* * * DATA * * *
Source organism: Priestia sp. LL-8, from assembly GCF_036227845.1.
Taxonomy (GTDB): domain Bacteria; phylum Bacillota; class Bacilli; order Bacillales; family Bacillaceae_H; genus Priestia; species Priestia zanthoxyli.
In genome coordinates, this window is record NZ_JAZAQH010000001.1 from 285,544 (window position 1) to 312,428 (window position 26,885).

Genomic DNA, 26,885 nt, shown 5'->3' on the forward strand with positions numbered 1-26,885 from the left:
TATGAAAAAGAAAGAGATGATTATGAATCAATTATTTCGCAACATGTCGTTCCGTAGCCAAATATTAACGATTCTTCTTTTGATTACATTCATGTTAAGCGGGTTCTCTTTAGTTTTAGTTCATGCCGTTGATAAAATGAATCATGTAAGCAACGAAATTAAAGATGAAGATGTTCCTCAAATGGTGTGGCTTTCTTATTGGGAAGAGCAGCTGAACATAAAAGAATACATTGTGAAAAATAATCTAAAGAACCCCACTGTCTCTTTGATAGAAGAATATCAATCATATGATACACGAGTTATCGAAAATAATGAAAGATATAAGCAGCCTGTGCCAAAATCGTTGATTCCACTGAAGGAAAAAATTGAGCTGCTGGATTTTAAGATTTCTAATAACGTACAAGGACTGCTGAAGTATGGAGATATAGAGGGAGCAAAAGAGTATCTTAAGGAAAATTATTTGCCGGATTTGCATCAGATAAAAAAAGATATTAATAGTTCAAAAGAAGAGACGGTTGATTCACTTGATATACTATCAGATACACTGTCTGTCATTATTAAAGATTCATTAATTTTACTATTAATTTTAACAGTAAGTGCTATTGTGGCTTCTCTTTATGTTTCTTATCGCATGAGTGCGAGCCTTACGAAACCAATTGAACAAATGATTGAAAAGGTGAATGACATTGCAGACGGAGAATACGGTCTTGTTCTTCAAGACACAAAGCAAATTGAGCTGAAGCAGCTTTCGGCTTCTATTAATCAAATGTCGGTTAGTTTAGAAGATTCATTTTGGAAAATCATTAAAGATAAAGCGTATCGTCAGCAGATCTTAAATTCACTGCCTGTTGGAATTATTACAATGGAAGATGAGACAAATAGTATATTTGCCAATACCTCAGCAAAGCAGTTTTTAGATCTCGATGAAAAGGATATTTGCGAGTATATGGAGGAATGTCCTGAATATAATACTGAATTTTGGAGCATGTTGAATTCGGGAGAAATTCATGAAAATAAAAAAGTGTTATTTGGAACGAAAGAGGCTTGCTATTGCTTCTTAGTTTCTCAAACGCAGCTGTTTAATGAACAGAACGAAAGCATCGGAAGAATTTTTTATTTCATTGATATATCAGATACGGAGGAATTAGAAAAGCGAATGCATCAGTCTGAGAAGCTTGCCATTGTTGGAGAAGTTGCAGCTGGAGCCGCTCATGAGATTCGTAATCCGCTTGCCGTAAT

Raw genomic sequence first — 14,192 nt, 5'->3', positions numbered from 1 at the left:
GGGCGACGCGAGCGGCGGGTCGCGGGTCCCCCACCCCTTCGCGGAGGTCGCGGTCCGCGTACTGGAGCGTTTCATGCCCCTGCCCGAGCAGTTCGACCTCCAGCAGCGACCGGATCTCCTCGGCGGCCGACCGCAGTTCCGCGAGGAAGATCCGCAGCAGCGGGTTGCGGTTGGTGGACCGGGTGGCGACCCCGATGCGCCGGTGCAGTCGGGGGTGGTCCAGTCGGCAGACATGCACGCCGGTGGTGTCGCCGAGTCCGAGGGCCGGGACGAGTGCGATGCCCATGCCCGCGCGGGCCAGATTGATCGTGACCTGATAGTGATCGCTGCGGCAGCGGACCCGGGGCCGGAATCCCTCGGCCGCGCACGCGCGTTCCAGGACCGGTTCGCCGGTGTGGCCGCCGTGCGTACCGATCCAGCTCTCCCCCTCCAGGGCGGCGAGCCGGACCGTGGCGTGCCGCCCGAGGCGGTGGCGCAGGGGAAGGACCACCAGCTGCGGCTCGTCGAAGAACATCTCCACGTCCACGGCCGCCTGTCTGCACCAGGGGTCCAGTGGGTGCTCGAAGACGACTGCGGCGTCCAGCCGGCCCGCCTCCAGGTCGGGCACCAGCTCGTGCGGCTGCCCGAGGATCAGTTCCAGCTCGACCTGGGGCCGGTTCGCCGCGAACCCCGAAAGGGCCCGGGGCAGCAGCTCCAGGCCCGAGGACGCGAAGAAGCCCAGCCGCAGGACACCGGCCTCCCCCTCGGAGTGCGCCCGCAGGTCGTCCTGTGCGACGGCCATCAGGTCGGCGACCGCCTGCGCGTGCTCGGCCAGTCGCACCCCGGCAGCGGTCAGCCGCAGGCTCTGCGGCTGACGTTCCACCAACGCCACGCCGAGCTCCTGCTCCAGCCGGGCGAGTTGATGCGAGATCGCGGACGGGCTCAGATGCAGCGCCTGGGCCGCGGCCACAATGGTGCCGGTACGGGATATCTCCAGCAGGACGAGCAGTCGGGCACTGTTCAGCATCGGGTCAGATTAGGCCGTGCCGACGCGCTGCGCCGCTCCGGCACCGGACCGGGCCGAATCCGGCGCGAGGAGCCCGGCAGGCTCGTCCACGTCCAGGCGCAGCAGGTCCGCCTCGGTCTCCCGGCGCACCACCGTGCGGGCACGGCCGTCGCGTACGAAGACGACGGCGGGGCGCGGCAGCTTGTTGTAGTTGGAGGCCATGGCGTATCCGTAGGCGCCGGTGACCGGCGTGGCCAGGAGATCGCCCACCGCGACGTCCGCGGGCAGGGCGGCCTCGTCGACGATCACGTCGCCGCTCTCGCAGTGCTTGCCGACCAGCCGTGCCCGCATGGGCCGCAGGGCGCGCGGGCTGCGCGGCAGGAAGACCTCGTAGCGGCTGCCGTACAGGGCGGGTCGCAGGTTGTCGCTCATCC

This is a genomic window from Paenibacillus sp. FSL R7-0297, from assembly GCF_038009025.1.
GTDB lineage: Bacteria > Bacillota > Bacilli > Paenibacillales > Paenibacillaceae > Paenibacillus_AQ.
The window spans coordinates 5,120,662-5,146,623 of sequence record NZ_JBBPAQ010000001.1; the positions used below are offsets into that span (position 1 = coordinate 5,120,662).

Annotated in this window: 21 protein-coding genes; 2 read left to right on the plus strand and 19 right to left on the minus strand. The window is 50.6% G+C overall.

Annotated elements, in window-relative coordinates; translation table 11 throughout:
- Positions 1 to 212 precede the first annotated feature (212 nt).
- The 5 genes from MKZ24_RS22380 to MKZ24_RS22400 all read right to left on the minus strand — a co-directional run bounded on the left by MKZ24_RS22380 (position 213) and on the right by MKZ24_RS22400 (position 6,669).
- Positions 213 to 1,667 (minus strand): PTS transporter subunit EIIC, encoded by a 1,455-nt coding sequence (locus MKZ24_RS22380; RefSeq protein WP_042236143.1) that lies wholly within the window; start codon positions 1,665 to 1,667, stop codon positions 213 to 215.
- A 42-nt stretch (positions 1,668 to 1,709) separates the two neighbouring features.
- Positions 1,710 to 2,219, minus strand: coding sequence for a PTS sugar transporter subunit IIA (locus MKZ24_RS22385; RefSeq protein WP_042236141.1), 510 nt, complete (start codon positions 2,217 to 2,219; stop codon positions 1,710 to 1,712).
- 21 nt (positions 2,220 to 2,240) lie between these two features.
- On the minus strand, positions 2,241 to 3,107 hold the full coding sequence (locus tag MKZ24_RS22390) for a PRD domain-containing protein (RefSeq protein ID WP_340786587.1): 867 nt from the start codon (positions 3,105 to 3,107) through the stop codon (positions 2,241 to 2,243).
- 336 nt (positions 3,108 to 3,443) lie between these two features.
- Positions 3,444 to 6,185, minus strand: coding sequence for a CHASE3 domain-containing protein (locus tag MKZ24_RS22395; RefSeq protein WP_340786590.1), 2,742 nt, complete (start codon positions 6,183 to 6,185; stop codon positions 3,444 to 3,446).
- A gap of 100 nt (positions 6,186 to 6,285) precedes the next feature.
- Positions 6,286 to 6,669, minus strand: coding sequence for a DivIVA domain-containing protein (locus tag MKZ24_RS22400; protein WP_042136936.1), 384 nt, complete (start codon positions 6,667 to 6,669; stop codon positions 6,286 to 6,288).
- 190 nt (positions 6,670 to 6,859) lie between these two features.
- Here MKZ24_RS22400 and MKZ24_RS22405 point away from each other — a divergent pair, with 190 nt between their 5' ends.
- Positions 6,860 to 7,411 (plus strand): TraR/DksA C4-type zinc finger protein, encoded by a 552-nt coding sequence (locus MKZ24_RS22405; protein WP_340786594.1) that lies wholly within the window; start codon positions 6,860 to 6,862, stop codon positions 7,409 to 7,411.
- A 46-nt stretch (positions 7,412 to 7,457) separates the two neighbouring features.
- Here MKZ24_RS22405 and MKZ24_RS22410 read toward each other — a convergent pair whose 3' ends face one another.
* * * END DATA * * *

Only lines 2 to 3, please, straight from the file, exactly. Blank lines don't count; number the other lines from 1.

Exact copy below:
Taxonomy (GTDB): domain Bacteria; phylum Bacillota; class Bacilli; order Bacillales; family Bacillaceae_H; genus Priestia; species Priestia zanthoxyli.
In genome coordinates, this window is record NZ_JAZAQH010000001.1 from 285,544 (window position 1) to 312,428 (window position 26,885).